Perhaps you’re an attorney. Perhaps you’re a therapist. Perhaps you’re the middle child. Whatever it is that draws you to resolve conflict, you’ve hit on the idea of making an impact through mediation, and you want in. If so, The Center for Conflict Resolution’s 40-hour mediation skills training may be for you!
A rose by any other name…
Language is one of the mediator’s most valuable currencies; the words you use in a mediation can make or break a session. Think, for instance, about the difference between calling something a “plan” versus calling it an “agreement.” Most parties may be able to get behind creating a plan for moving forward, while many will bristle at the idea of agreeing to anything the person on the other side of the table says.
But how do you know what language to use? What are the guiding principles you should follow? This post will guide you through some of the concepts you should be thinking about when approaching language as a mediator.
How do you prepare when you don’t know what’s coming?
You often don’t know what you’re getting when you take a case as a volunteer mediator with CCR. You may not even know what type of case you’re going to be mediating if you volunteer with one of our court programs. It’s something of a gamble - you don’t know what might be at issue in the dispute, and you don’t know where the parties are going to be emotionally. So, aside from all the training you’ve received, how do you prepare for the unexpected?
What does reflection look like for a mediator and why do it?
Thoughtful reflection is not the act of ruminating on or second-guessing your decisions in a particular exchange or mediation session. Instead, reflection involves stepping back from your experience in the mediation, trying to be objective, and seeing what you can take away from it. It may feel unfamiliar and uncomfortable at first. However, you will discover ways you can do better in your next mediation by examining what did or didn’t work in this one, and by discovering the assumptions or habits underlying your choices.
Think your mediation skills only work in the mediation room? Here are the stories of two people who found otherwise...
Training Comes In Handy On The Train
Ricky Flores, a 3L at John Marshall Law School who has mediated with CCR through the John Marshall clinic, found himself using his mediation skills on the Pink Line one evening after school on his way to Ogilvie.
An older gentleman was trying to pass between two train cars using the door at the end of the car, but a security guard with a dog was in the way and wouldn’t let him pass. Soon a shouting match between the older gentleman and the security guard erupted. The security guard yelled that he could lose his job if he let the man through. As the shouting match continued, two other security guards came up behind the passenger. The passenger did not seem to notice the guards, but it seemed as if the encounter could get physical.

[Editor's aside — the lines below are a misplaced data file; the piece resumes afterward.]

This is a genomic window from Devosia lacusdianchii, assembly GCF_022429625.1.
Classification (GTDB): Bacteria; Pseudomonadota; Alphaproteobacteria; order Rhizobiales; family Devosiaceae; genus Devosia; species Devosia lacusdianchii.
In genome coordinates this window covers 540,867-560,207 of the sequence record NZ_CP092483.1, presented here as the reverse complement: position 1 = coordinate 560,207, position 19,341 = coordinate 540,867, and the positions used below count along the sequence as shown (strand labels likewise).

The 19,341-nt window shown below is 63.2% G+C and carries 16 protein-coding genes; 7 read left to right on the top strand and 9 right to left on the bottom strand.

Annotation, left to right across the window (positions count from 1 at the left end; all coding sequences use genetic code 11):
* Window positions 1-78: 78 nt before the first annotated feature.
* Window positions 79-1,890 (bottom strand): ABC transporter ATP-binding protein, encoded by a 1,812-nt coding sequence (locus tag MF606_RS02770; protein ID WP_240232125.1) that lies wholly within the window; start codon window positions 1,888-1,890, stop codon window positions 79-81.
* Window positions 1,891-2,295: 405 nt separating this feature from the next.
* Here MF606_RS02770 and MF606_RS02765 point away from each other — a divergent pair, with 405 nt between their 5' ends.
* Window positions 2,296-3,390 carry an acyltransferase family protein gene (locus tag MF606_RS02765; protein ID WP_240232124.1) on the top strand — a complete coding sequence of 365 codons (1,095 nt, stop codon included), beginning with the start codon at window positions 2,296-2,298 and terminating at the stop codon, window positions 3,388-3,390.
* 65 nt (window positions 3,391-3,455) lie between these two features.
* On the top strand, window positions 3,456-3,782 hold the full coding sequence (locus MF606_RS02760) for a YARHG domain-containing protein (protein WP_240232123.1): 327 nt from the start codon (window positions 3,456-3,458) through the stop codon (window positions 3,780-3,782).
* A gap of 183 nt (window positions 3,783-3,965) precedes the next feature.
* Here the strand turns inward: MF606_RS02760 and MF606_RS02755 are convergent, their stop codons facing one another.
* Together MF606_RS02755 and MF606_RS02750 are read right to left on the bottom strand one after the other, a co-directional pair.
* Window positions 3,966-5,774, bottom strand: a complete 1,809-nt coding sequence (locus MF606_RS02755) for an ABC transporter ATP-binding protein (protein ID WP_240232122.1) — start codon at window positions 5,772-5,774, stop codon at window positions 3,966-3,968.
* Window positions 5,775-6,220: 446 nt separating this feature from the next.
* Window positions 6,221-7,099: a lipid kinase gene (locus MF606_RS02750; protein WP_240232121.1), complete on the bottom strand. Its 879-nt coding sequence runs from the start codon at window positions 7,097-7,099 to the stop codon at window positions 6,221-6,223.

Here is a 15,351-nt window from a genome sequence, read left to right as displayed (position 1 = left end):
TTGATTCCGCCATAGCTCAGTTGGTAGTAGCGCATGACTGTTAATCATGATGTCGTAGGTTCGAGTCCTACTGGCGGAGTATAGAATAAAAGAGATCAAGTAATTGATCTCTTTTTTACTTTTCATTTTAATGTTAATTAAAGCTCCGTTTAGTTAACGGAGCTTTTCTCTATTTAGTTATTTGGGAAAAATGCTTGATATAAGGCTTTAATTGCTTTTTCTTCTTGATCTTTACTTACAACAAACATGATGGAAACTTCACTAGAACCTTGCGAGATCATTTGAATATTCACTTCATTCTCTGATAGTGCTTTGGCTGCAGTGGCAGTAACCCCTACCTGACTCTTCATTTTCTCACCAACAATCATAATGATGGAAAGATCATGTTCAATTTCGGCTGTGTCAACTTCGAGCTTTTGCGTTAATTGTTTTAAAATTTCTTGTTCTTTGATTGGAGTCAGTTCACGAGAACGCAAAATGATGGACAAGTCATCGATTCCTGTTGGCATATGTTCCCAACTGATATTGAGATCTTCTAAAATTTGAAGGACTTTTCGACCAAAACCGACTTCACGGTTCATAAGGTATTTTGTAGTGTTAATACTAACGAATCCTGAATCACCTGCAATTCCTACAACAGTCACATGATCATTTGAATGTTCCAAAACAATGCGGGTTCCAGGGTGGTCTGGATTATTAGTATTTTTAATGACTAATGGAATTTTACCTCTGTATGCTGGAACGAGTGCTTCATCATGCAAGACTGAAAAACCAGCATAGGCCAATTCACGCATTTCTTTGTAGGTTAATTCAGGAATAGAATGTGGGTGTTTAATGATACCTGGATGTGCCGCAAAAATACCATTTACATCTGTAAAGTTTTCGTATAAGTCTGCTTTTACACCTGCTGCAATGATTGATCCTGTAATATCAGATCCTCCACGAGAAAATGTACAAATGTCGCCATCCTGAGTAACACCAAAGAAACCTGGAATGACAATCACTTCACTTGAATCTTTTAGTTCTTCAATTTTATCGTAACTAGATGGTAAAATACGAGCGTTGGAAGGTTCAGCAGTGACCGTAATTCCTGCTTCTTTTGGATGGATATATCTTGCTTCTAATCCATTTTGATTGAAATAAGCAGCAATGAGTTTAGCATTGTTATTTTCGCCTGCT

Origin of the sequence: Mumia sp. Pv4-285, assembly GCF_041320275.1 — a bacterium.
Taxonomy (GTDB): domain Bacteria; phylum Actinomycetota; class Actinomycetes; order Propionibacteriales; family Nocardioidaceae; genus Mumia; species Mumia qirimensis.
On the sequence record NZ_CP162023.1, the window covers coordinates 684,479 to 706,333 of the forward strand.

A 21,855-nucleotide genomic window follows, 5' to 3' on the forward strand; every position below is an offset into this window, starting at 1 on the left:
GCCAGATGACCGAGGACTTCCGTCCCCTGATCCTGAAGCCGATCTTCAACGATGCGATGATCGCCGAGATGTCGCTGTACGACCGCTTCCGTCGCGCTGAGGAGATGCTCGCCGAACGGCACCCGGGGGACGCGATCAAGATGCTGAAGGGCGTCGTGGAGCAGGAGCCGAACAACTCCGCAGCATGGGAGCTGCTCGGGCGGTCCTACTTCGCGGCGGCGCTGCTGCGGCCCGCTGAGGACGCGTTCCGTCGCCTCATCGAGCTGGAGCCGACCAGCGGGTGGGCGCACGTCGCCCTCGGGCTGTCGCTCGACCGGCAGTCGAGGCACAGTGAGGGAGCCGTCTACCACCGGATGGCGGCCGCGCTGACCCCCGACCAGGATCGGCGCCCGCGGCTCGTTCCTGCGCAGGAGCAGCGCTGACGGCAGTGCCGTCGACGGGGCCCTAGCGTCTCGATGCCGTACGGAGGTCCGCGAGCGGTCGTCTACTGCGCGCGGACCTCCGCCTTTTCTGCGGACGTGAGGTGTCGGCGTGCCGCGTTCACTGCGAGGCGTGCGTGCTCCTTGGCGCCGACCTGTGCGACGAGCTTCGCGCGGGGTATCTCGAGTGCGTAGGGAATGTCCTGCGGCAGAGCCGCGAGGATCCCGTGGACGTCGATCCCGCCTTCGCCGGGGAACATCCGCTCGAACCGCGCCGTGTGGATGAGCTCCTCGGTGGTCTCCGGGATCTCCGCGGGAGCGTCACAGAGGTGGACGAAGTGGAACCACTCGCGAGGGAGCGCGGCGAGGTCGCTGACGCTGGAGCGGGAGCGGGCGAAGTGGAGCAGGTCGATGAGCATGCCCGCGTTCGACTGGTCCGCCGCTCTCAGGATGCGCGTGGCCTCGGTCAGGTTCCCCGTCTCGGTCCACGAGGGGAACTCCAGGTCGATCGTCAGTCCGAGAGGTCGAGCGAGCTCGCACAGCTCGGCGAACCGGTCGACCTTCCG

The Mindful Mediator
Want to confuse Google? Search for “Mediation and Mindfulness.” The search engine won’t even ask if you made a mistake – it will assume one and include “Meditation and Mindfulness” results. But what would it look like to apply the practice of mindfulness to the practice of mediation?
Being present is one of the most important skills a mediator can develop. We must remain present to the parties, present to their emotions, and present to their stories. It is this presence that allows us to actively listen and assist the parties in exploring possible solutions to their conflict. We, as mediators, must also remain neutral both to the parties and to the outcome.
Not all mediations end in an agreement. One question that many participants often ask before beginning mediation is, “What happens if we don’t reach an agreement?” Unfortunately, there isn’t one single answer that will cover all situations. However, a mediation that does not result in an agreement can still be worthwhile.
CCR’s recently established Reflective Practice Group (RPG) grew out of a desire to provide a space for deep reflection on the practice and theory of mediation. The group is open to any mediator whether they are a volunteer with CCR or in private practice. RPG consists of mediator peers non-judgmentally exploring the assumptions and motivations that underlie the interventions mediators make during mediations. Rather than Monday morning quarterbacking the choices a mediator made during a particular mediation, we discuss in depth what led the mediator to take a particular course of action and whether there were conscious or unconscious assumptions and motivations at play for the mediator that may have impeded or curtailed progress in the mediation. Participants also discuss best practices, mediator ethics, and mediator tools.
There are many tools in the mediator’s toolbox, and the process would not work but for any number of them, including neutrality, non-judgment, active listening, … the list goes on. One of the defining characteristics of mediation is confidentiality. Confidentiality helps provide a space where parties feel comfortable sharing intimate details that one would not, under normal circumstances, confide in a stranger.
You’ve been scheduled for mediation at the Center for Conflict Resolution (CCR). You may be anxious about meeting with the other party and there are probably a number of questions running through your mind: What will the process be? What can I do to prepare? Will this be worth my time?
Frank D. Hill is a volunteer with CCR. In addition to this blog, Frank helps manage CCR's social media presence.